“Britain’s decision to bestow a knighthood on Salman Rushdie is one of those inexplicable follies that seem designed to rally the forces of resurgent extremism in today”s dangerously unstable world.” In other words, it’s Britain’s fault if Muslims start rioting about this. In the Pakistani press we don’t see sentences like “Britain’s decision to bestow a knighthood on Salman Rushdie should not be allowed to become a rallying point for the forces of resurgent extremism in today”s dangerously unstable world.”
“Pak paper sees “˜Western plot to defame Islam,– from AFP, with thanks to the Constantinopolitan Irredentist:
ISLAMABAD: Pakistani newspapers yesterday lashed out at Salman Rushdie’s knighthood, with one saying the ideal revenge would be to make a film about the sex lives of the British royals.
Huh? The ideal revenge for the knighthood of Rushdie would be to imitate the British tabloids?
Iran and Pakistan summoned Britain’s ambassadors on Tuesday to protest the award, drawing a retort from London. Protesters in Pakistan have burned effigies of Queen Elizabeth and Rushdie.
The News, a respected English-language daily, said in an editorial that the award for the author of The Satanic Verses made a mockery of efforts to tackle Islamic extremism.
“Britain’s decision to bestow a knighthood on Salman Rushdie is one of those inexplicable follies that seem designed to rally the forces of resurgent extremism in today”s dangerously unstable world,” it said.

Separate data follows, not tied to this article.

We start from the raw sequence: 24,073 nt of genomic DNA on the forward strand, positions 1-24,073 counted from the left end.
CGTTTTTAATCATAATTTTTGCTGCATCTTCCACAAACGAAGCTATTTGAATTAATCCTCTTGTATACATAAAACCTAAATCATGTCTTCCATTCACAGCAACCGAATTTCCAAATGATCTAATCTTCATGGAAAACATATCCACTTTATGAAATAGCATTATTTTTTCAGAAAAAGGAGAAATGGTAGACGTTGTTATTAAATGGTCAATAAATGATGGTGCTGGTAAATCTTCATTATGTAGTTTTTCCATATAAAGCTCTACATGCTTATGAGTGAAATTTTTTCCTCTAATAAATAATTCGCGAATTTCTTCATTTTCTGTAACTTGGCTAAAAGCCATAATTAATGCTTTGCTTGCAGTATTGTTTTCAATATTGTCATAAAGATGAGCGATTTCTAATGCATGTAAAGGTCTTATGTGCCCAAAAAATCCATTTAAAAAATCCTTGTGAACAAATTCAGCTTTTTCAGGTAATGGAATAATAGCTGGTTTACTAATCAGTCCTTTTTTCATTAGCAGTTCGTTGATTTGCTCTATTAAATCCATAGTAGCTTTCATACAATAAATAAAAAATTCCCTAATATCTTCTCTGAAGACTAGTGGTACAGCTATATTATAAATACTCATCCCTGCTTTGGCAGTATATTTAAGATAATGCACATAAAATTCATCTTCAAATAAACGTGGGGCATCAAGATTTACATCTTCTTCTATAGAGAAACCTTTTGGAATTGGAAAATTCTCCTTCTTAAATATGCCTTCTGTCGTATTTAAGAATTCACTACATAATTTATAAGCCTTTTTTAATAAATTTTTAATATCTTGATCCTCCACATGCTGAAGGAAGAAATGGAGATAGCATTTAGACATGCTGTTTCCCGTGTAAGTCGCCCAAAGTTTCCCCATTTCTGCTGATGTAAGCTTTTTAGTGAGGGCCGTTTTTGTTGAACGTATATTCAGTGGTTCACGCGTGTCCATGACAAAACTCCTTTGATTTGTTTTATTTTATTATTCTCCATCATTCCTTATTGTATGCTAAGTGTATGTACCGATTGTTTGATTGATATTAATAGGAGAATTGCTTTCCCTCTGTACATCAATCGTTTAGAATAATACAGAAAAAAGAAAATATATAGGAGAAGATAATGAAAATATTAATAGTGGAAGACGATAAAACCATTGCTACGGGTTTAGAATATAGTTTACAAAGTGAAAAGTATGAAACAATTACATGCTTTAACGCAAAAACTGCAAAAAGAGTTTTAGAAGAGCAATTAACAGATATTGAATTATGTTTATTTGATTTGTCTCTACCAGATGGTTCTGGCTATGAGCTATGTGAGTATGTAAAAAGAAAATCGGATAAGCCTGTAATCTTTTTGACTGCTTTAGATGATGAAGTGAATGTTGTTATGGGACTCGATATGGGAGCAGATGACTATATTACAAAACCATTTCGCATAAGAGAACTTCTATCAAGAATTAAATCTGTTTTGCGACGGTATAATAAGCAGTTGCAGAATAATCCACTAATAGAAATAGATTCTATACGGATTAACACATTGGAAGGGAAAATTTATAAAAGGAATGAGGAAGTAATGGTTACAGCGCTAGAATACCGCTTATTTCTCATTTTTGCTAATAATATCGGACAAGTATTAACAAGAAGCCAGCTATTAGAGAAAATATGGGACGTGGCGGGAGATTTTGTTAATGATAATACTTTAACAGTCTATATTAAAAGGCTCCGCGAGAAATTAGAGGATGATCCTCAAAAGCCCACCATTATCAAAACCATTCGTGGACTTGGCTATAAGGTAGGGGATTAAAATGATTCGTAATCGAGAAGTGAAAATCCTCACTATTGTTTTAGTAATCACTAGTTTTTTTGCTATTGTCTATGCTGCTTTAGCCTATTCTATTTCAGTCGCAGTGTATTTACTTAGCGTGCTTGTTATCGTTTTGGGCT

“For Pakistan, struggling domestically to justify its role in the war against terror, her majesty”s decision to honour Salman Rushdie can only make the task more arduous,” it added.
The paper speculated that British Prime Minister Tony Blair honoured Rushdie because he was “one of the few intellectuals with clout in the west” who had supported the US-led invasions of Iraq and Afghanistan after 9/11.
It was also a “farewell gift from hell” from Blair to incoming premier Gordon Brown, the paper said.
A comment piece in The Nation said Rushdie’s “anti-Islam antics” had won him the “revered” British accolade, including his support for a British minister who made comments on the wearing of veils by Muslim women.
It said, however, that Rushdie had also targeted Britain in his writings and that “if after all this mudslinging on their person, leadership and monarchy, the British insist on honouring Rushdie, let them be.”
Nawa-i-Waqt, a mass circulation Urdu-language paper, suggested that the Rushdie award was part of a conspiracy in the West to defame Muslims.
There is, of course, no such conspiracy, unless reporting on statements such as the ones in this article counts.